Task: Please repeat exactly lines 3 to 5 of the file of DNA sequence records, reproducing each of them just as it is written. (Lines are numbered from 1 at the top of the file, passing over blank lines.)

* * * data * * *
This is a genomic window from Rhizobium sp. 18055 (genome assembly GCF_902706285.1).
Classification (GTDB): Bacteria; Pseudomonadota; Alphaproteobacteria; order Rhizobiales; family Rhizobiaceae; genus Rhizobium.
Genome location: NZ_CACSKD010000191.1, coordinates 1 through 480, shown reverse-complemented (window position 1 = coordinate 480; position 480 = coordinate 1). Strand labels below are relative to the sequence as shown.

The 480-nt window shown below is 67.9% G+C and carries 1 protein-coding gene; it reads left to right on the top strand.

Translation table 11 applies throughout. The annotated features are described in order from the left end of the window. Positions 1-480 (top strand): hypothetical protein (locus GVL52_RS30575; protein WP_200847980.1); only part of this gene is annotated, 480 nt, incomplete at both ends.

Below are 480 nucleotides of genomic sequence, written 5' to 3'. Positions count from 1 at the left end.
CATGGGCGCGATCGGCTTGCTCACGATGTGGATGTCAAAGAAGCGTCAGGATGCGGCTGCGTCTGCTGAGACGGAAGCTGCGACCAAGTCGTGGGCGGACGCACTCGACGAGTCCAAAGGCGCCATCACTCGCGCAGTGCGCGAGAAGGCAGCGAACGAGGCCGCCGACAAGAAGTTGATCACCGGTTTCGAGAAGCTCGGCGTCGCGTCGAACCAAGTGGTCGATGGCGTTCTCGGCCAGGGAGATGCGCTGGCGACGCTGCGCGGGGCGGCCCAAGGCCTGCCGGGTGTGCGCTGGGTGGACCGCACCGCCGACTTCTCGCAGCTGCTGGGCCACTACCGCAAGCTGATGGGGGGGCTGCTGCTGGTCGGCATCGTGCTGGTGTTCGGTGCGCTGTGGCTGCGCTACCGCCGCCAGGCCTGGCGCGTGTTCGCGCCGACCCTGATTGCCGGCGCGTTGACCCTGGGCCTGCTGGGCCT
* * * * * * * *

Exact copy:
Genome location: NZ_CACSKD010000191.1, coordinates 1 through 480, shown reverse-complemented (window position 1 = coordinate 480; position 480 = coordinate 1). Strand labels below are relative to the sequence as shown.

The 480-nt window shown below is 67.9% G+C and carries 1 protein-coding gene; it reads left to right on the top strand.

Translation table 11 applies throughout. The annotated features are described in order from the left end of the window. Positions 1-480 (top strand): hypothetical protein (locus GVL52_RS30575; protein WP_200847980.1); only part of this gene is annotated, 480 nt, incomplete at both ends.